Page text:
In “The Impact of Economic Regulation on Growth: Survey and Synthesis,” James Broughel and Robert Hahn review cross-country studies that use indices of regulation produced by the World Bank and the Organisation for Economic Co-operation and Development (OECD). The authors find an apparent consensus in that body of research: economic regulations appear to reduce growth and productivity.
Economic Regulations Correspond With Lower Growth
Economic regulations include regulation that imposes barriers on firms seeking to enter an industry, regulation of product markets, and labor market restrictions on hiring and dismissals. A review of 25 studies that use World Bank and OECD data to assess the impact of economic regulation on growth or productivity finds an apparent consensus that economic regulations slow growth. This is consistent with several aspects of economic theory:
- Incumbent firms will lobby for regulations that benefit them. These firms can organize politically to support barriers to entry and other regulations that benefit them at the expense of new firms. This can lead to industrial concentration that reduces competition and the dynamics that spur economic growth.
- Regulations hurt innovation. Entrepreneurs wrest markets from established firms by innovating production processes and final products—and firms innovate to escape competition from potential rivals. In both cases, value is created for consumers. However, regulation can dampen competition and, with it, the innovation and creativity that drive long-term growth.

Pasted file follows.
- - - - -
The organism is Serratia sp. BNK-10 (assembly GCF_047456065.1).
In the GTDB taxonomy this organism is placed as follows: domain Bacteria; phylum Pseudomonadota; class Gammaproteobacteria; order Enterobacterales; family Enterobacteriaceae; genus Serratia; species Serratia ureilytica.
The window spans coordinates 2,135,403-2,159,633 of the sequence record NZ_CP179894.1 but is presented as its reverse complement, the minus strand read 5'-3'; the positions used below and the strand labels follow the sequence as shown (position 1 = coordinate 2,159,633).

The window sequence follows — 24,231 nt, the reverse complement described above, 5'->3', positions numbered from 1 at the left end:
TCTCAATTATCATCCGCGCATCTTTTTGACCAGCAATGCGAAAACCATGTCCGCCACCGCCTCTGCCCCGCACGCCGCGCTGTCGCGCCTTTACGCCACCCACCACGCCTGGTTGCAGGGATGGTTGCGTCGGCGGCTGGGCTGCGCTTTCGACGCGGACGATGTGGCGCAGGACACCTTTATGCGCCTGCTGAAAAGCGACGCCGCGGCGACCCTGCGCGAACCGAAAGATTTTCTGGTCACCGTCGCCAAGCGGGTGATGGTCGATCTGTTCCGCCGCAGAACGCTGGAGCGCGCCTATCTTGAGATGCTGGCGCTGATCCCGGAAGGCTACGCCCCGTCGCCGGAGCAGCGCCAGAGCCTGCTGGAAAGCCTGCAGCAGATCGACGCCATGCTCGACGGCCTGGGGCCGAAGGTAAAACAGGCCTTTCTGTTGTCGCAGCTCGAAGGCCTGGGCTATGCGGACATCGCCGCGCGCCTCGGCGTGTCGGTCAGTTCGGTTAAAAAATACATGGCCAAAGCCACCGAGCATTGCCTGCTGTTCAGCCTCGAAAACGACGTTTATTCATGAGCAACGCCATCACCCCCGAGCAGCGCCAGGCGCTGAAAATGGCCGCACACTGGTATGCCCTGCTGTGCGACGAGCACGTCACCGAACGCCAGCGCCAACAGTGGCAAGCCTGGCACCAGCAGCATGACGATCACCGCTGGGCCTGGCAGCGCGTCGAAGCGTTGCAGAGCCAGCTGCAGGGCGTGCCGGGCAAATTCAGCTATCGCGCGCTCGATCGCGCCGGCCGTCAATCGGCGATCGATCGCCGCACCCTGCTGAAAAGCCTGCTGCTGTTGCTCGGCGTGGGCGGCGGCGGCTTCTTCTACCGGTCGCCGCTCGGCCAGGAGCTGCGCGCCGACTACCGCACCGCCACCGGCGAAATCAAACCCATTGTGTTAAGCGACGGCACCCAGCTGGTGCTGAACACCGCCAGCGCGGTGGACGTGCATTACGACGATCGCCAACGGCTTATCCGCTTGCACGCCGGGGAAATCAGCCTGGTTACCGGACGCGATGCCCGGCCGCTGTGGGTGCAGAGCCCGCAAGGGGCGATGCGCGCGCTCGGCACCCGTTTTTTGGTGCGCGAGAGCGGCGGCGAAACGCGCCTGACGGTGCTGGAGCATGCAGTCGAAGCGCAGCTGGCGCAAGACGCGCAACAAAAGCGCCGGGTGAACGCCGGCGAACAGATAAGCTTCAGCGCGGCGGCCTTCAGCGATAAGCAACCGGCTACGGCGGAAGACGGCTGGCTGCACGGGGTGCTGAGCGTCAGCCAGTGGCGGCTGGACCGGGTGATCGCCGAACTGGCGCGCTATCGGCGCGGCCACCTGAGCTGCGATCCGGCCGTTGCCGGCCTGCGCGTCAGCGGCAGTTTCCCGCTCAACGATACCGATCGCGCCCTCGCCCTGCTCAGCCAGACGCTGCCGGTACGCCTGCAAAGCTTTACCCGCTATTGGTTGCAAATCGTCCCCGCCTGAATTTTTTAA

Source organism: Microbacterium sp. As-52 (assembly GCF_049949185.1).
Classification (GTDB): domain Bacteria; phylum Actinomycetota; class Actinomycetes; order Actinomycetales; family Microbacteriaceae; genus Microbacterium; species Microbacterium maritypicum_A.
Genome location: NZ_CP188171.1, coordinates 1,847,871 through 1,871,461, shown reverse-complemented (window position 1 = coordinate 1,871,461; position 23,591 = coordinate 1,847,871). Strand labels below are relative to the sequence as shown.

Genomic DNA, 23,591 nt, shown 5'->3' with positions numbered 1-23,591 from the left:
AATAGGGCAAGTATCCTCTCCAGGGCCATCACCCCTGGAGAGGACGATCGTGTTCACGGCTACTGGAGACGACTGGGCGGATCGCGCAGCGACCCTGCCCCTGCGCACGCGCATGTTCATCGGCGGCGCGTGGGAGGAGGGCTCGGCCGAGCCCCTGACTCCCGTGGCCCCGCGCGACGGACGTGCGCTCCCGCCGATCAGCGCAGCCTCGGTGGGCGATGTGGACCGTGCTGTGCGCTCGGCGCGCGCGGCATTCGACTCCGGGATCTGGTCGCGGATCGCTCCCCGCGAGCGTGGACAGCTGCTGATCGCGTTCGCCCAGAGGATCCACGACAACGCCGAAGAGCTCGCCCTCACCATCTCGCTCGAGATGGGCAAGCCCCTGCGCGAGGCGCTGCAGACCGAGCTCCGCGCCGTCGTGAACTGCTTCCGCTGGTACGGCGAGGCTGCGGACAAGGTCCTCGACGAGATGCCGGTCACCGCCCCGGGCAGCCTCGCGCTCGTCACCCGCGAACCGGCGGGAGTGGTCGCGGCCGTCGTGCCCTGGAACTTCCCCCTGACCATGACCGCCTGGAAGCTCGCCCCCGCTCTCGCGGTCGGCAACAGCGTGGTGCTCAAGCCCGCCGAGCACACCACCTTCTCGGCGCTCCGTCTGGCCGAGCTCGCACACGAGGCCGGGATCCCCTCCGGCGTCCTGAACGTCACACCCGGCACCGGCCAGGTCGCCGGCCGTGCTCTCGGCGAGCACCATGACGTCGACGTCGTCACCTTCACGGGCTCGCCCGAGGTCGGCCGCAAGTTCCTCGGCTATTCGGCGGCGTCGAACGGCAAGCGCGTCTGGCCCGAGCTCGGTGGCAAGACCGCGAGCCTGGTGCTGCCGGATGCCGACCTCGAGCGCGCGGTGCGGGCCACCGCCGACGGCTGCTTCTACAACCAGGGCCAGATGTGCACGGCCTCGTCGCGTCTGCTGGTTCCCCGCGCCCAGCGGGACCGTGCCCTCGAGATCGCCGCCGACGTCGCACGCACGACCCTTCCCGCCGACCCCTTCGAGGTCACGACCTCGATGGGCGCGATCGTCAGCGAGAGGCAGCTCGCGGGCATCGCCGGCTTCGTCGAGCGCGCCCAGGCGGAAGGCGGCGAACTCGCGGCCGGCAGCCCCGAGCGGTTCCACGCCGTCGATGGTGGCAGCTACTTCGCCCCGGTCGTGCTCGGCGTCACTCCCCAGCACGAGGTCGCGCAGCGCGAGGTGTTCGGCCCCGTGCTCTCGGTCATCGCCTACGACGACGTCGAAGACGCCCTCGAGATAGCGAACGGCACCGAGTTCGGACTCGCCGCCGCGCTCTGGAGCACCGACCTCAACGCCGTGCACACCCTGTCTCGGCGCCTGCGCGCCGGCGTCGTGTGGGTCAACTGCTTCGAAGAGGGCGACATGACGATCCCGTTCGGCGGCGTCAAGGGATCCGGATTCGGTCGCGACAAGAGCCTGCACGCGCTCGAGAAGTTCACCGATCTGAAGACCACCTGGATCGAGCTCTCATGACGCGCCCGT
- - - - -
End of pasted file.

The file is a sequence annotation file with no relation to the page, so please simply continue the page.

- Regulations may be portrayed as being in the public interest, but they often limit competition. Regulations are often defended on public-interest grounds by groups that stand to benefit from them financially. For example, physicians may defend licensing restrictions on nurse practitioners or pharmacists, framing arguments on public health grounds while actually seeking to limit competition in their industry.
Other Regulations May Also Affect Economic Growth
These include social and process regulations. Social regulations include health and safety regulations and environmental regulations.
- In practice, social regulations and economic regulations tend to overlap. For example, many states have passed certificate-of-need laws that establish an approval process before a new healthcare facility can be constructed.
- Much of environmental regulation involves setting up roadblocks to development in the form of permitting, environmental impact statements, or bans on certain kinds of development or modes of production.
- Process regulations involve costly activities associated with filling out forms, such as tax forms.
More research is needed to better understand the consequences of social and other forms of regulation on growth. This is especially important given that social regulation has grown to be the dominant form of regulation in the United States.
Empirical evidence supports the theoretical hypothesis that economic regulations can reduce growth. Policymakers should be very cautious about increasing economic regulation. The burden of proof should be on policymakers to show that such regulation is likely to do more good than harm.
This article appeared at mercatus.org. There is a link to the quoted paper in pdf form here.